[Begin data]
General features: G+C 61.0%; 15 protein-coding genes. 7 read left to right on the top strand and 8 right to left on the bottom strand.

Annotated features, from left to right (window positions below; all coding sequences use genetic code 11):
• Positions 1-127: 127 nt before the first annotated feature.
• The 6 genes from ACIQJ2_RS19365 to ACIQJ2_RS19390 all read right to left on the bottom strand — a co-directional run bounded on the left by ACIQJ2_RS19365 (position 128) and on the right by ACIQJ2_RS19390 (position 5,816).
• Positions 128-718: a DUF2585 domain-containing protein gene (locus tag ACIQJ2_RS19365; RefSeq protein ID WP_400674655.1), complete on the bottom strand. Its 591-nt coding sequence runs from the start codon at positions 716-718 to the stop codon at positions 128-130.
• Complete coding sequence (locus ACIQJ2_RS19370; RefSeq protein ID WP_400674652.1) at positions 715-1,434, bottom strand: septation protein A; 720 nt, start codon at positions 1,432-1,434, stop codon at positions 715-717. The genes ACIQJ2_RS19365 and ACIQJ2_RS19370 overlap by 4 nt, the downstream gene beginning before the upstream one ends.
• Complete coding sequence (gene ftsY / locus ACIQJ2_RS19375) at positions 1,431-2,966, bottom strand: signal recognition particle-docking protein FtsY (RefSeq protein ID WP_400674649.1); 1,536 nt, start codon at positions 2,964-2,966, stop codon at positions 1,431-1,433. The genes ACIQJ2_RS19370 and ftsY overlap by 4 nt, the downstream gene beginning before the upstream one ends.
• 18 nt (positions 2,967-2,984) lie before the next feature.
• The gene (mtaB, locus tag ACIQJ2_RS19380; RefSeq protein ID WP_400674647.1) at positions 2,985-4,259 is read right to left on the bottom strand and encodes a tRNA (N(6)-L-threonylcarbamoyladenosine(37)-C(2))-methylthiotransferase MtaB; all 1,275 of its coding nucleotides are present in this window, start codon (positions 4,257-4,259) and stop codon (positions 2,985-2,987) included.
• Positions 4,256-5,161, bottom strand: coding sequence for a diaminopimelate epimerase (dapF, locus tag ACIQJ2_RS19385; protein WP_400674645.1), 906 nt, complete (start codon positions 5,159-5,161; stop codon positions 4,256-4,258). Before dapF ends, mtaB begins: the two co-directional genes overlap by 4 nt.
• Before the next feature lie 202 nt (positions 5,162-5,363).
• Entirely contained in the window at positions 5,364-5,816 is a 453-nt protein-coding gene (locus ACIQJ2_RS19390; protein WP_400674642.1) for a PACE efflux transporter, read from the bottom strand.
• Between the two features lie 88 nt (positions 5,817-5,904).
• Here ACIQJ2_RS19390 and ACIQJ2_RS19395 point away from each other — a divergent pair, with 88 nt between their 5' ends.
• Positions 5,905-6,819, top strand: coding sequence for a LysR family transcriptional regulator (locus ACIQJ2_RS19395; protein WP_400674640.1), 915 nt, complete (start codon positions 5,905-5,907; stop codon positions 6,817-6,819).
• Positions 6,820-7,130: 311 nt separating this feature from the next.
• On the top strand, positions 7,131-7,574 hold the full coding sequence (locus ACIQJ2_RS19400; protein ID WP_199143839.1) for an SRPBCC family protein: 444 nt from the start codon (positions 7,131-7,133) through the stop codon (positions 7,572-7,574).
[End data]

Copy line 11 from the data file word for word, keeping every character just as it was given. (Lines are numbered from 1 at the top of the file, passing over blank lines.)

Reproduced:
• Before the next feature lie 202 nt (positions 5,162-5,363).